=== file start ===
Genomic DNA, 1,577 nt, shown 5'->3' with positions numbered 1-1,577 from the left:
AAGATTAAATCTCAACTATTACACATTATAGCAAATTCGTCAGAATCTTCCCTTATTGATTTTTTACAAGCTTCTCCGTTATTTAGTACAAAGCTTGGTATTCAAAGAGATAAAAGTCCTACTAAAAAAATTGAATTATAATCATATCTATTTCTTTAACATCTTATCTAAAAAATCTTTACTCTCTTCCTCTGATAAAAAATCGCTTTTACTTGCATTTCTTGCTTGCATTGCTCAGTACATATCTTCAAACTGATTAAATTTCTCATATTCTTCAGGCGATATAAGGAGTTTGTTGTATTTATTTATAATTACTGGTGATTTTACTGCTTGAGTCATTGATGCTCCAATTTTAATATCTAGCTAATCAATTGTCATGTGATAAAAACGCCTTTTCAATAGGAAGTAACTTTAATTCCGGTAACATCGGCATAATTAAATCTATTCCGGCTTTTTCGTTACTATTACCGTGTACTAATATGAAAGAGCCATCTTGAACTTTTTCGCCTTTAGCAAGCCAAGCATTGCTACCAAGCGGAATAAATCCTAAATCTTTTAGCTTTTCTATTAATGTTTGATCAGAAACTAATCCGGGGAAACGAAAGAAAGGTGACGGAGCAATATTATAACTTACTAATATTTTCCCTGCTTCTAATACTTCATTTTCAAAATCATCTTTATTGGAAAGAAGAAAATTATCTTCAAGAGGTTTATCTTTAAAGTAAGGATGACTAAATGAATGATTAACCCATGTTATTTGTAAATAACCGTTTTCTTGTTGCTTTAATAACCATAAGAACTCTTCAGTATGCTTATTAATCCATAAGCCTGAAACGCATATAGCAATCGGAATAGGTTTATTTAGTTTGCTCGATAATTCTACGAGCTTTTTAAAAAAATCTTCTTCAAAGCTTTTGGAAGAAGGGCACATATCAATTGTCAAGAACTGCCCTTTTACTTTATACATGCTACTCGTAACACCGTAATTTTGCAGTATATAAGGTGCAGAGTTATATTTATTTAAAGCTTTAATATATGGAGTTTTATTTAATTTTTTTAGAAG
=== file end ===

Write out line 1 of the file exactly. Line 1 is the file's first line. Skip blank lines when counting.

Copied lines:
Genomic DNA, 1,577 nt, shown 5'->3' with positions numbered 1-1,577 from the left: